Outraged investors say Cotswold Downs could be rescued
Keith Wakefield and his fellow directors in the financially ailing Cotswold Downs Development Company will never face an interrogation over what went wrong and what happened to investors' money.
That is if the Durban High Court next week approves a "business rescue plan" which will put an end to attempts to liquidate the company and two associated companies, Cotswold Lakes and Fischer Road Water Service Provider.
A rescue plan is on the cards for Cotswold Downs.
Instead, as a creditor, Wakefield will benefit from the plan - which will enable the companies to trade themselves out of trouble - and his estate agency will also possibly score through the sales of hundreds of vacant sites on the upmarket Hillcrest golf estate.
The rescue plan - which got the nod of all creditors at a meeting on Monday - is based on legislation seldom used and will see the appointment of attorney Pierre de Villiers Berrangé as a "receiver" who will be tasked, over three years, with putting the group back on a firm financial footing, which will include the sale of about 240 vacant sites.
A liquidation expert, who did not wish to be named, said the "compromise" plan was probably the best option for the estate and those who owned and lived there. He said it was not often that creditors agreed to use this section of the Companies Act, which involved a debt moratorium.
KBut not everyone is happy, and some creditors still want to know what happened to their money. These include some of the 100 "option holders" - people who invested money in the development company in return for a right of first refusal on a particular site. They were not able to take transfer because the company owed money in rates and VAT.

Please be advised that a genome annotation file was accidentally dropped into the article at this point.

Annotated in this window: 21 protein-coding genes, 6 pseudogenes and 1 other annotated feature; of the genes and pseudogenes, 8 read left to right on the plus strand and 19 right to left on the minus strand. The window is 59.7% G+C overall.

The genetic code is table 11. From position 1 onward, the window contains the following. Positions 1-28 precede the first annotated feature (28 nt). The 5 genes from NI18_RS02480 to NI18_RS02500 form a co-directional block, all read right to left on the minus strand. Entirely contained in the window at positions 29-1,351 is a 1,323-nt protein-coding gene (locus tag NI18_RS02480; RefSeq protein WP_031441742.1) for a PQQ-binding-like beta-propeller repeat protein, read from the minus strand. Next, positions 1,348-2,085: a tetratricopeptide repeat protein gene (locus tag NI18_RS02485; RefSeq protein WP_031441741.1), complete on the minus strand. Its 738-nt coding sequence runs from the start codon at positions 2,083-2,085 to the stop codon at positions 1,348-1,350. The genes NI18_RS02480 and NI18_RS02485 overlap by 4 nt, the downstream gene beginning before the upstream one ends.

After the company was placed under provisional liquidation in February 2011 by Firstrand Bank - which was owed R40 million at the time - they were collectively owed R84m.
After a first meeting of creditors, they were given an option to take transfer of their sites, but only if they each paid a further R203 000 for back rates and levies. According to a press release issued by Berrangé this week, 83 people took this deal.
The others, he said, could now accept a dividend of between 10c and 12c in the rand, or they could wait three years until all the vacant sites were sold and possibly get more money, "although there is no guarantee".
Ryno Eksteen, who took the deal, said he sold the site he bought for R650 000 for "next to nothing".
"I have walked away. I could not face driving through those gates every day knowing I had been done in."
Bernice Horne, who also took the deal, said she sold the site she bought for R741 000 for only R200 000 and had "lost (her) pension".
"I spit every time I drive past," she said.
Another option holder, who could not afford the deal, said: "I wanted the company to be liquidated. I wanted the directors questioned."
Soon after Firstrand Bank brought the liquidation proceedings, Wakefield, through another company, bought the debt and ceded it to Investec, another major creditor in Cotswold Downs.
Berrangé said Investec had been the driving force behind the compromise decision.
He said with the court's sanction he would now oversee the construction of the clubhouse and leisure centre, run the golf course, continue with the sewage and water works business and sell the sites.